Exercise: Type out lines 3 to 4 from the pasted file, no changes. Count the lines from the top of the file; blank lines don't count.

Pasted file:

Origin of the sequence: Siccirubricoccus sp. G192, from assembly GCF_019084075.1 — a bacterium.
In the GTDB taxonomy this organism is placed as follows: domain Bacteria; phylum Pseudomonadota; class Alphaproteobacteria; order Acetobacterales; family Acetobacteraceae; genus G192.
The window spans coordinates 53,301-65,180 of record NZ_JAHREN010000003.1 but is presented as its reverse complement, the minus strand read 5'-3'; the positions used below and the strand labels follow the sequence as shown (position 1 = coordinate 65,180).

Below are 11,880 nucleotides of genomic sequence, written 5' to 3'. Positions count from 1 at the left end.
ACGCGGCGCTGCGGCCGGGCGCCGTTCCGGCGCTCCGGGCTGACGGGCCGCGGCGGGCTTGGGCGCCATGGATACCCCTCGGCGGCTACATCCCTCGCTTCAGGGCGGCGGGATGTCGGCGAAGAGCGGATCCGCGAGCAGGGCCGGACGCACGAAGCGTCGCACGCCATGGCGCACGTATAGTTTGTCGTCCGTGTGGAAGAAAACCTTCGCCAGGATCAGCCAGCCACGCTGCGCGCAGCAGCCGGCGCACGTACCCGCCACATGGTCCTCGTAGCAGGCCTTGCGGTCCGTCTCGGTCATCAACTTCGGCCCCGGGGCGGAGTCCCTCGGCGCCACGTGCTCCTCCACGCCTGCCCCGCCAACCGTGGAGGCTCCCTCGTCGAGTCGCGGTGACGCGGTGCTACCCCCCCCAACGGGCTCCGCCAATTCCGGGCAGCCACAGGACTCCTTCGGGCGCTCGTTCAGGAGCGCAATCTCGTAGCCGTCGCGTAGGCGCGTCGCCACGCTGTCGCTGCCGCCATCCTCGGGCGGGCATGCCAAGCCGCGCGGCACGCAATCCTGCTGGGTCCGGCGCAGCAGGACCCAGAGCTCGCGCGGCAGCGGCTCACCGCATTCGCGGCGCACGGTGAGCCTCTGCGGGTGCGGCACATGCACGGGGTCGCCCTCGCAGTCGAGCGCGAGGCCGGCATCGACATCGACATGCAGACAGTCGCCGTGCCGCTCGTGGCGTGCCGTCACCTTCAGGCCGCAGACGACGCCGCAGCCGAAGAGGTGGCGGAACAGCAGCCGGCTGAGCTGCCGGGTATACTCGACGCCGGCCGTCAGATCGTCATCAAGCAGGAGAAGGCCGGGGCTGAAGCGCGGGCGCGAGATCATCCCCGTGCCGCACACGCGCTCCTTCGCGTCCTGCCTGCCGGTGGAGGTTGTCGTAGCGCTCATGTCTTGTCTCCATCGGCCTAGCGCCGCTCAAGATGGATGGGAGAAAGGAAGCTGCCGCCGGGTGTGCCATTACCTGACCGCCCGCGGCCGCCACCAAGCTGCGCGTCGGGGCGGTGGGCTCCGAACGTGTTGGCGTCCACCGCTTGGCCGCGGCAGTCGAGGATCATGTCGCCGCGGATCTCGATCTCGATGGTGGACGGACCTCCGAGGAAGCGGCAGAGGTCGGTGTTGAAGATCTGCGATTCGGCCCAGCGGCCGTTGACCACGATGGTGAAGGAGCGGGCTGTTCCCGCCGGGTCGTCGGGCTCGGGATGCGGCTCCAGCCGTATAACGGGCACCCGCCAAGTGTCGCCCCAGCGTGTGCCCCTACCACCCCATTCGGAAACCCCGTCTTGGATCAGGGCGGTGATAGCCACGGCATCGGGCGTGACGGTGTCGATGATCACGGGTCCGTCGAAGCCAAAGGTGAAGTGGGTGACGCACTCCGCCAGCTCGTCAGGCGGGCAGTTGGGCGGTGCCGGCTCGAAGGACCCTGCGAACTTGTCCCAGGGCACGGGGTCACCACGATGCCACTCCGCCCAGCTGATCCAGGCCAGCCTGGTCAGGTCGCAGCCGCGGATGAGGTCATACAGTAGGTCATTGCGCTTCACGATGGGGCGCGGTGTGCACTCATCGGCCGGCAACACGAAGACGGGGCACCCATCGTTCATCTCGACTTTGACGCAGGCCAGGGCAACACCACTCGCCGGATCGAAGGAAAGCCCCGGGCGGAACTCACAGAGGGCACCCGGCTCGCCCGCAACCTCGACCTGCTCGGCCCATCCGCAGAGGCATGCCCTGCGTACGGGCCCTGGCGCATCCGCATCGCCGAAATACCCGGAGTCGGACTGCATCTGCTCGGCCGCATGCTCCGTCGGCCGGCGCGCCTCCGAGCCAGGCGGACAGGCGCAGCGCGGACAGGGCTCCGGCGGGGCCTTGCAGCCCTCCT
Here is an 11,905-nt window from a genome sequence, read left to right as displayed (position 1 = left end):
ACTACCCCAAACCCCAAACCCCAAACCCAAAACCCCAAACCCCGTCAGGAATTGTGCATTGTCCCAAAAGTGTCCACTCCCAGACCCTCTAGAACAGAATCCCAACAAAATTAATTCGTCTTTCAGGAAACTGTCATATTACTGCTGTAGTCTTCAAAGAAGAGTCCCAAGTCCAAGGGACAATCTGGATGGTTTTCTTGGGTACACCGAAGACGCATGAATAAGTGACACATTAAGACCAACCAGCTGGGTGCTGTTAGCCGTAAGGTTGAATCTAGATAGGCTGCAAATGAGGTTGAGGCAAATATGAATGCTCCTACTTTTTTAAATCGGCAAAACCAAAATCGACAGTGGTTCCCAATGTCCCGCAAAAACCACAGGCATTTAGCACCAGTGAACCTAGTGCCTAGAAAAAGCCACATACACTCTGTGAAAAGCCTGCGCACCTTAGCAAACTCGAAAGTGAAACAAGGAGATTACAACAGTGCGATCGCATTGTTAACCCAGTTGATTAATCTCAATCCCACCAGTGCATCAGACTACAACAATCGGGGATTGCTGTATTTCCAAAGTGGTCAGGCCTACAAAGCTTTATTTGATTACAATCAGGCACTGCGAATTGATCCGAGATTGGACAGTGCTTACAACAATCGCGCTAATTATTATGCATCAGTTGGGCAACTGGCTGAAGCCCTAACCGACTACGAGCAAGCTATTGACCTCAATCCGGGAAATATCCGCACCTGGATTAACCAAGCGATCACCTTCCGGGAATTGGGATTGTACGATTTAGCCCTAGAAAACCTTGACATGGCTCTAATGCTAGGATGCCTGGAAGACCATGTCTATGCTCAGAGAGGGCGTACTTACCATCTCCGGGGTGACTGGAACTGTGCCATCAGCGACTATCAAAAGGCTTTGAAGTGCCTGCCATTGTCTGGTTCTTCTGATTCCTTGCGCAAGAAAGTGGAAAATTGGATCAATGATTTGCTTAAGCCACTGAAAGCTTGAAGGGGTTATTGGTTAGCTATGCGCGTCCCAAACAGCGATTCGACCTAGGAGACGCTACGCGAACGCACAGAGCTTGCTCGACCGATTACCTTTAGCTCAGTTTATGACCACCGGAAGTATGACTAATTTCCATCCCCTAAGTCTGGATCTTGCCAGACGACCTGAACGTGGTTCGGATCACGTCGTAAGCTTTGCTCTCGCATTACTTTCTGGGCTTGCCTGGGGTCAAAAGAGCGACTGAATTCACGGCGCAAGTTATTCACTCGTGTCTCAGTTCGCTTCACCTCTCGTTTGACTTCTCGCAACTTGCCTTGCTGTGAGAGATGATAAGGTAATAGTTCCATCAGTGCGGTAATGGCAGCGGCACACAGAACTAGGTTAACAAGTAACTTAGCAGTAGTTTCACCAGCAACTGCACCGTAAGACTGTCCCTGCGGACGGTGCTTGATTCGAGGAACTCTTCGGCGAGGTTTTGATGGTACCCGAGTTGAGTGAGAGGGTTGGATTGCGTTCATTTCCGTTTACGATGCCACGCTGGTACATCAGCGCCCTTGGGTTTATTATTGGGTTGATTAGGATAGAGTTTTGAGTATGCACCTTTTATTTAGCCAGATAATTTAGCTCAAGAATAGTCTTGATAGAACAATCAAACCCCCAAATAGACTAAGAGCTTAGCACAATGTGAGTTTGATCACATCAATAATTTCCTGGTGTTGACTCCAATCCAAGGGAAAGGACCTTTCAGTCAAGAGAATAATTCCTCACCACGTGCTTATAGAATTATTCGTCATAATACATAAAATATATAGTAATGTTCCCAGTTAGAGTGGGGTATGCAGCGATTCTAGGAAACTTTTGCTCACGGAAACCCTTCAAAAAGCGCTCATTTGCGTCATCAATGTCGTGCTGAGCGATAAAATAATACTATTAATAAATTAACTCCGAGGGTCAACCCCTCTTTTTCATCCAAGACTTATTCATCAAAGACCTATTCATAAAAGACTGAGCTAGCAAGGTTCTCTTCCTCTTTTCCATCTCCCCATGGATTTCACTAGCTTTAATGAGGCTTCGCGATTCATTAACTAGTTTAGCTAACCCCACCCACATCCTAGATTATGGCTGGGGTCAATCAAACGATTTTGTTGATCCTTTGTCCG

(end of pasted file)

The window spans coordinates 53,301-65,180 of record NZ_JAHREN010000003.1 but is presented as its reverse complement, the minus strand read 5'-3'; the positions used below and the strand labels follow the sequence as shown (position 1 = coordinate 65,180).

Below are 11,880 nucleotides of genomic sequence, written 5' to 3'. Positions count from 1 at the left end.